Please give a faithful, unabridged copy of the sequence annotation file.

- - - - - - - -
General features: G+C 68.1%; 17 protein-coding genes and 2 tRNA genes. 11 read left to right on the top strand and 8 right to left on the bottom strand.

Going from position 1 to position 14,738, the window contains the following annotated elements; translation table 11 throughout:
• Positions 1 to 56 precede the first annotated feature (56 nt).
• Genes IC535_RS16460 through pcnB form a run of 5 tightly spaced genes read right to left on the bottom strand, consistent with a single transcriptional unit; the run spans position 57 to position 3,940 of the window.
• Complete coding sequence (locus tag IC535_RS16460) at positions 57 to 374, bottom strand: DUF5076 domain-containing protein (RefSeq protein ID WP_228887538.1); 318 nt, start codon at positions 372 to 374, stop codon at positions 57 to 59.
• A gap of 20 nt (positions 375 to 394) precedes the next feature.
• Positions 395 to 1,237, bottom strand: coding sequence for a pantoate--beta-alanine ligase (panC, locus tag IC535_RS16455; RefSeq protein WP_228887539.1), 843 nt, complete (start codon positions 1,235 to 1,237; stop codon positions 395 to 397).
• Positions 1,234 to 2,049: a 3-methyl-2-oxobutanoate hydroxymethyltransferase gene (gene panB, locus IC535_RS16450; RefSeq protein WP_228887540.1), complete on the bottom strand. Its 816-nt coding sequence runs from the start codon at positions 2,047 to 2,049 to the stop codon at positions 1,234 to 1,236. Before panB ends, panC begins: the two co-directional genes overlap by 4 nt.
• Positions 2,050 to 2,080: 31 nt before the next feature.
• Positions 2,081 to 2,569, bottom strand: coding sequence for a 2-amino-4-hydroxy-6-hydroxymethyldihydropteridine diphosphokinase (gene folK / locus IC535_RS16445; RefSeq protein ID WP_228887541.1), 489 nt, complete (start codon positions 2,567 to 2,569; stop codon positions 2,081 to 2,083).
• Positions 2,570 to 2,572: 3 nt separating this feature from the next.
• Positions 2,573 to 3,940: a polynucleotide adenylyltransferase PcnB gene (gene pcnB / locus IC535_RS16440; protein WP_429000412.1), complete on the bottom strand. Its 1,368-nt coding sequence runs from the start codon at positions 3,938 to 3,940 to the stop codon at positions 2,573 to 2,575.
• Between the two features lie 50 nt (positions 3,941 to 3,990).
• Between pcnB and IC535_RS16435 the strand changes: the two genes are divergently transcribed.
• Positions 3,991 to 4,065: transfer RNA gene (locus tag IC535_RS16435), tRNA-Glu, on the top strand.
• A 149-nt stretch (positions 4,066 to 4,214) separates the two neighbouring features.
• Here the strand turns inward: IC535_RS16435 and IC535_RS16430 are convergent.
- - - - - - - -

General features: G+C 68.1%; 17 protein-coding genes and 2 tRNA genes. 11 read left to right on the top strand and 8 right to left on the bottom strand.

Going from position 1 to position 14,738, the window contains the following annotated elements; translation table 11 throughout:
• Positions 1 to 56 precede the first annotated feature (56 nt).
• Genes IC535_RS16460 through pcnB form a run of 5 tightly spaced genes read right to left on the bottom strand, consistent with a single transcriptional unit; the run spans position 57 to position 3,940 of the window.
• Complete coding sequence (locus tag IC535_RS16460) at positions 57 to 374, bottom strand: DUF5076 domain-containing protein (RefSeq protein ID WP_228887538.1); 318 nt, start codon at positions 372 to 374, stop codon at positions 57 to 59.
• A gap of 20 nt (positions 375 to 394) precedes the next feature.
• Positions 395 to 1,237, bottom strand: coding sequence for a pantoate--beta-alanine ligase (panC, locus tag IC535_RS16455; RefSeq protein WP_228887539.1), 843 nt, complete (start codon positions 1,235 to 1,237; stop codon positions 395 to 397).
• Positions 1,234 to 2,049: a 3-methyl-2-oxobutanoate hydroxymethyltransferase gene (gene panB, locus IC535_RS16450; RefSeq protein WP_228887540.1), complete on the bottom strand. Its 816-nt coding sequence runs from the start codon at positions 2,047 to 2,049 to the stop codon at positions 1,234 to 1,236. Before panB ends, panC begins: the two co-directional genes overlap by 4 nt.
• Positions 2,050 to 2,080: 31 nt before the next feature.
• Positions 2,081 to 2,569, bottom strand: coding sequence for a 2-amino-4-hydroxy-6-hydroxymethyldihydropteridine diphosphokinase (gene folK / locus IC535_RS16445; RefSeq protein ID WP_228887541.1), 489 nt, complete (start codon positions 2,567 to 2,569; stop codon positions 2,081 to 2,083).
• Positions 2,570 to 2,572: 3 nt separating this feature from the next.
• Positions 2,573 to 3,940: a polynucleotide adenylyltransferase PcnB gene (gene pcnB / locus IC535_RS16440; protein WP_429000412.1), complete on the bottom strand. Its 1,368-nt coding sequence runs from the start codon at positions 3,938 to 3,940 to the stop codon at positions 2,573 to 2,575.
• Between the two features lie 50 nt (positions 3,941 to 3,990).
• Between pcnB and IC535_RS16435 the strand changes: the two genes are divergently transcribed.
• Positions 3,991 to 4,065: transfer RNA gene (locus tag IC535_RS16435), tRNA-Glu, on the top strand.
• A 149-nt stretch (positions 4,066 to 4,214) separates the two neighbouring features.
• Here the strand turns inward: IC535_RS16435 and IC535_RS16430 are convergent.